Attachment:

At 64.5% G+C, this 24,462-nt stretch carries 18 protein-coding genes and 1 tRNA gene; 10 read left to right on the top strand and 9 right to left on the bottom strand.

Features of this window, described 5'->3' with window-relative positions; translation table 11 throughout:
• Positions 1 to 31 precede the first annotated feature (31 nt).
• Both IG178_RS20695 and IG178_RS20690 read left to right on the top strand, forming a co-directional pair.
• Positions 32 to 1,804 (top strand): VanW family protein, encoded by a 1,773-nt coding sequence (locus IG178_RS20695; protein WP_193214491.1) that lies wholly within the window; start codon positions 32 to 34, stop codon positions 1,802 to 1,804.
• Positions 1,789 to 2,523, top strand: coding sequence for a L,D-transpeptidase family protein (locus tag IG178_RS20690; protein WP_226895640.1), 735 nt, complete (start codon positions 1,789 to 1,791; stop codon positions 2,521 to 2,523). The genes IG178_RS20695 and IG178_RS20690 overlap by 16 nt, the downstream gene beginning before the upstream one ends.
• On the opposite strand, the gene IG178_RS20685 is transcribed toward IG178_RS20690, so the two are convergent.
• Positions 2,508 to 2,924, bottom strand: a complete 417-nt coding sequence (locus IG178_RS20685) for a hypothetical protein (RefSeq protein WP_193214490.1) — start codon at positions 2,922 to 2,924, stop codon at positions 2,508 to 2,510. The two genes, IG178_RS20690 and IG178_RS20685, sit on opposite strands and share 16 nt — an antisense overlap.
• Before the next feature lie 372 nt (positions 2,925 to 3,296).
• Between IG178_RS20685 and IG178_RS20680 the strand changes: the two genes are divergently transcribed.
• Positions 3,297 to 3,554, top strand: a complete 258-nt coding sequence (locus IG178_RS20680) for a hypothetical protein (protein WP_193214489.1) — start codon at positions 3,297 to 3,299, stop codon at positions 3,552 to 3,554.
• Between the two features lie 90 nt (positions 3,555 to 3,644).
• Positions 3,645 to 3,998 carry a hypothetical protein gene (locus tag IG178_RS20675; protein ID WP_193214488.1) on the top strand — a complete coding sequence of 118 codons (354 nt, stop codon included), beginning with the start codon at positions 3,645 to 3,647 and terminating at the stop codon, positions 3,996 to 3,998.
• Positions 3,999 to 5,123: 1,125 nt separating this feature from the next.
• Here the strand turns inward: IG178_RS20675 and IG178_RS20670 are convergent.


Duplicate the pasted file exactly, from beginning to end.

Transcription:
At 64.5% G+C, this 24,462-nt stretch carries 18 protein-coding genes and 1 tRNA gene; 10 read left to right on the top strand and 9 right to left on the bottom strand.

Features of this window, described 5'->3' with window-relative positions; translation table 11 throughout:
• Positions 1 to 31 precede the first annotated feature (31 nt).
• Both IG178_RS20695 and IG178_RS20690 read left to right on the top strand, forming a co-directional pair.
• Positions 32 to 1,804 (top strand): VanW family protein, encoded by a 1,773-nt coding sequence (locus IG178_RS20695; protein WP_193214491.1) that lies wholly within the window; start codon positions 32 to 34, stop codon positions 1,802 to 1,804.
• Positions 1,789 to 2,523, top strand: coding sequence for a L,D-transpeptidase family protein (locus tag IG178_RS20690; protein WP_226895640.1), 735 nt, complete (start codon positions 1,789 to 1,791; stop codon positions 2,521 to 2,523). The genes IG178_RS20695 and IG178_RS20690 overlap by 16 nt, the downstream gene beginning before the upstream one ends.
• On the opposite strand, the gene IG178_RS20685 is transcribed toward IG178_RS20690, so the two are convergent.
• Positions 2,508 to 2,924, bottom strand: a complete 417-nt coding sequence (locus IG178_RS20685) for a hypothetical protein (RefSeq protein WP_193214490.1) — start codon at positions 2,922 to 2,924, stop codon at positions 2,508 to 2,510. The two genes, IG178_RS20690 and IG178_RS20685, sit on opposite strands and share 16 nt — an antisense overlap.
• Before the next feature lie 372 nt (positions 2,925 to 3,296).
• Between IG178_RS20685 and IG178_RS20680 the strand changes: the two genes are divergently transcribed.
• Positions 3,297 to 3,554, top strand: a complete 258-nt coding sequence (locus IG178_RS20680) for a hypothetical protein (protein WP_193214489.1) — start codon at positions 3,297 to 3,299, stop codon at positions 3,552 to 3,554.
• Between the two features lie 90 nt (positions 3,555 to 3,644).
• Positions 3,645 to 3,998 carry a hypothetical protein gene (locus tag IG178_RS20675; protein ID WP_193214488.1) on the top strand — a complete coding sequence of 118 codons (354 nt, stop codon included), beginning with the start codon at positions 3,645 to 3,647 and terminating at the stop codon, positions 3,996 to 3,998.
• Positions 3,999 to 5,123: 1,125 nt separating this feature from the next.
• Here the strand turns inward: IG178_RS20675 and IG178_RS20670 are convergent.